What is an Observatory?

Print version E-mail to a friend
Text Size: Change text to small (default) Change text to medium Change text to large
null
Enlarge Image
In 2003, the Hawaii-2 Observatory got its first renovation. The manipulator arm on the remotely operated vehicle (ROV) Jason plugs in an instrument to the observatory's junction box. (Woods Hole Oceanographic Institution and the BBC Natural History Unit, courtesy of the WHOI Advanced Imaging and Visualization Laboratory and Johnson-Sea-Link submersible, Harbor Branch Oceanographic Institution)


null
Enlarge Image
The University of Victoria (Canada) is leading an effort to develop a shallow-water undersea observatory. The Victoria Experimental Network Under the Sea is being built in the Strait of Georgia between Victoria and Vancouver. (Courtesy of the NEPTUNE Project)


null
Enlarge Image
The NEPTUNE project aims to establish an earth/ocean observatory across the Juan de Fuca Plate off the US West Coast. Researchers propose to lay 1,865 miles of fiber-optic submarine cables linking 30 seafloor nodes that support assorted instruments and robotic vehicles. (Courtesy of the NEPTUNE Project and the University of Washington Center for Environmental Visualization.)


What is an Observatory?

Ocean observatories are platforms for studying the ocean and its fundamental processes in real time, while returning continuous streams of data and imagery back to shore-based researchers. They include suites of instruments and sensors, power supplies, computer command and storage capability, and Internet connections or other advanced communications systems.  Learn more »

A few ocean observatories and observing systems are already in operation or under construction, while several larger ones are now being planned by universities and research institutions in conjunction with NSF's Ocean Observatories Initiative (OOI), the NOAA-led Integrated and sustained Ocean Observation System (IOOS), and other international programs. Learn more »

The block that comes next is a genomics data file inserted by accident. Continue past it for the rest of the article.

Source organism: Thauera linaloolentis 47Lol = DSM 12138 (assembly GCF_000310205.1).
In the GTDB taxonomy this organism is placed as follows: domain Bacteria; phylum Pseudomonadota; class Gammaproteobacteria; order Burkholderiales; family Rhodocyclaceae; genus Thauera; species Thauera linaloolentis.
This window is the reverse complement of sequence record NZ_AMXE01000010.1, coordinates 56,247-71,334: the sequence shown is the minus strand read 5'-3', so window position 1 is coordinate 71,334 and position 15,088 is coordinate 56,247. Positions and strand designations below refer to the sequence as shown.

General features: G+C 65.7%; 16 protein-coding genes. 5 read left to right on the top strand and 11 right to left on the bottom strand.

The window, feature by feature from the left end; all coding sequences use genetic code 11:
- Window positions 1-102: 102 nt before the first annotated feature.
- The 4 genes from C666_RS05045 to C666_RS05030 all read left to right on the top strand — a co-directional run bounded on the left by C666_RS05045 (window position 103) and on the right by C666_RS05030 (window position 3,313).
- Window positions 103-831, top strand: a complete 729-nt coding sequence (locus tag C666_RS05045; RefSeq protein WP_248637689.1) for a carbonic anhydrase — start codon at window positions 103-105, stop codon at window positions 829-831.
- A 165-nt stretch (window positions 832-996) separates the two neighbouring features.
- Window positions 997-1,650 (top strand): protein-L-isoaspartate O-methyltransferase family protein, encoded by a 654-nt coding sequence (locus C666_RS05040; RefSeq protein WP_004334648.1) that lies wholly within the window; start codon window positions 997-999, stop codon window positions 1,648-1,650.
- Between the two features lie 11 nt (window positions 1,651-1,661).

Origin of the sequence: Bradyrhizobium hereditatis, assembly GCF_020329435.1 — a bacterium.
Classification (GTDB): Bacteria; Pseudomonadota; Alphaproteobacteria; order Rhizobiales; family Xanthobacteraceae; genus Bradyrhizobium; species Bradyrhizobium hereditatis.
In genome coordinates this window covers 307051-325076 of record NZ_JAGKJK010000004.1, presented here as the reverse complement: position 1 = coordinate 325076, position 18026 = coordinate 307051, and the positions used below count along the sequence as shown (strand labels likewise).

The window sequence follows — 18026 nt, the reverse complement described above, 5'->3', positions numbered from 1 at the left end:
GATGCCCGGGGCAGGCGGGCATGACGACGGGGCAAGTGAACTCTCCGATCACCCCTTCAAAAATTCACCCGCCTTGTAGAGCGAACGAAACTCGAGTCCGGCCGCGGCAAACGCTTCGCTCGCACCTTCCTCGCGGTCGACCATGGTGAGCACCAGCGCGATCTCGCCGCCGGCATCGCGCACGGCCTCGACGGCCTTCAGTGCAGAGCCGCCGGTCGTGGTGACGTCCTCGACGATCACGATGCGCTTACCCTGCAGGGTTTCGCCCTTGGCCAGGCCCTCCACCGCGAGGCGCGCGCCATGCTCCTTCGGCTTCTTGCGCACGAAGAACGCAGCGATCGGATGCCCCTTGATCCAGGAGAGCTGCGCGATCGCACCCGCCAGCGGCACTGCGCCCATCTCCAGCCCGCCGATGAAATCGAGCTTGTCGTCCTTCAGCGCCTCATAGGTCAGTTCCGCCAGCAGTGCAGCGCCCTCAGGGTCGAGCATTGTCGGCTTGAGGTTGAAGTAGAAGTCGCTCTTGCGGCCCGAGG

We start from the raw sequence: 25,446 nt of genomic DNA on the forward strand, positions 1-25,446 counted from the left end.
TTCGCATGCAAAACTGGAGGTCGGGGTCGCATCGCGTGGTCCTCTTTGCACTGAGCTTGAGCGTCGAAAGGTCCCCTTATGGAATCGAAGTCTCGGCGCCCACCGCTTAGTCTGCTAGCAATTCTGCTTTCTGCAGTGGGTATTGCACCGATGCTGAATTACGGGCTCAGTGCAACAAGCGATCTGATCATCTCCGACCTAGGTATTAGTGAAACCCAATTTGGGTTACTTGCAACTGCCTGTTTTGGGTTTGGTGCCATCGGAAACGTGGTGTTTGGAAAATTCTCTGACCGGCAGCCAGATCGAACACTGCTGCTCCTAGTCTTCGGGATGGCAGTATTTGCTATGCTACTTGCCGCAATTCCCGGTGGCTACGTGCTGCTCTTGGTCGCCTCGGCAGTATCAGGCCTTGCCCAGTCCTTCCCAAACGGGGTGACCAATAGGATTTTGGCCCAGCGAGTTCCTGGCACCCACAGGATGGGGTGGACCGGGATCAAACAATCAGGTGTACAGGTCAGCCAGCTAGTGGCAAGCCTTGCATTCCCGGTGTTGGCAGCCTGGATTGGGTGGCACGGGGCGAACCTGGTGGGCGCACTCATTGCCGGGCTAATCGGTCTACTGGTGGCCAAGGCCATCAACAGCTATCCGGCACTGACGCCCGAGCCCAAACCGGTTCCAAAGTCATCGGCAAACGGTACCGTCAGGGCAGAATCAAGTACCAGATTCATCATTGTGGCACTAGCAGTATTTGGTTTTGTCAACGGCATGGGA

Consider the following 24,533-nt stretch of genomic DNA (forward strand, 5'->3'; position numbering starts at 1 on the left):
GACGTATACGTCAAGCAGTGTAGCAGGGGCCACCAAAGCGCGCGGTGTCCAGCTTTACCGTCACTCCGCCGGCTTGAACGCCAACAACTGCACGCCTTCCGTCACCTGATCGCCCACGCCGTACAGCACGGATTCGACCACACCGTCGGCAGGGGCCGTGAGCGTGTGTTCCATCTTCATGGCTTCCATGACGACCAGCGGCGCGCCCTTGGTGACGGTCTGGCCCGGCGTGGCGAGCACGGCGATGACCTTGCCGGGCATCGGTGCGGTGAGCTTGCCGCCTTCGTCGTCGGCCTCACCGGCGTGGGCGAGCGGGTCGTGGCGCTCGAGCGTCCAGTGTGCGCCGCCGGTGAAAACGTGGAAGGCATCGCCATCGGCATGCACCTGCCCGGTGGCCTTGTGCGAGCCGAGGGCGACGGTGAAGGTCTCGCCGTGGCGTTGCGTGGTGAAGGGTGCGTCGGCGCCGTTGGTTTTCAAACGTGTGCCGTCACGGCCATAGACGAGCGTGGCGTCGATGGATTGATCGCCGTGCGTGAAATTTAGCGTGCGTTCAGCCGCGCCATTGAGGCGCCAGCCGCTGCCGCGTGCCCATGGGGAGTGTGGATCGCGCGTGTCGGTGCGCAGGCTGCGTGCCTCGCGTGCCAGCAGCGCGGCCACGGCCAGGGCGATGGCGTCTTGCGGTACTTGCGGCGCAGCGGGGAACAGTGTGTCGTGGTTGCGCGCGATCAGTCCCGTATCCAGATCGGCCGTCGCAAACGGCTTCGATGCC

To truly comprehend the ocean’s dynamic behavior and to monitor how it affects us back on shore, scientists must do more than observe small regions for short periods. They need to establish a presence in the ocean—platforms from which to view how the ocean and seafloor change with seasons, years, and decades. They need outposts from which to spy the first tremors of an earthquake, the first roll of a tsunami wave, the first bloom of toxic algae. Learn more »

Ocean observatories generally fall into three categories:
    1) Regional, Cabled Observatories
    2) Coastal Observatories and Observing Systems
    3) Global Observatories
WHOI, Scripps, and Oregon State University and their partners will be charged with building and maintaining the infrastructure for coastal and global systems for their American scientific colleagues.


What Do Observatories Do?

Citizens, sailors, and scientists have observed the seas for centuries. First from the shore, then from ships and submersibles, and recently from satellites. Along the way, scientists and engineers learned that they could sometimes leave instruments in the ocean, secured by wires, buoys, weights, and floats—also known as the moored observatory. Each approach has advanced our understanding of the oceans and their interaction with the Earth and the atmosphere.

The next big leap will be ocean observatories—suites of instruments and sensors with long-term power supplies and permanent communications links that can feed data to scientific laboratories and the Internet.

Spurred by advances in computing, telecommunications, and marine architecture, researchers no longer want to just observe the ocean for short periods in small places. They are thinking big—tectonic plate big, ocean basin big, global system big—and long-term--with decades of studies. They will do this by building an infrastructure that provides a continuous flow of information and electrical power while allowing researchers to adapt and adjust their experiments remotely as conditions warrant.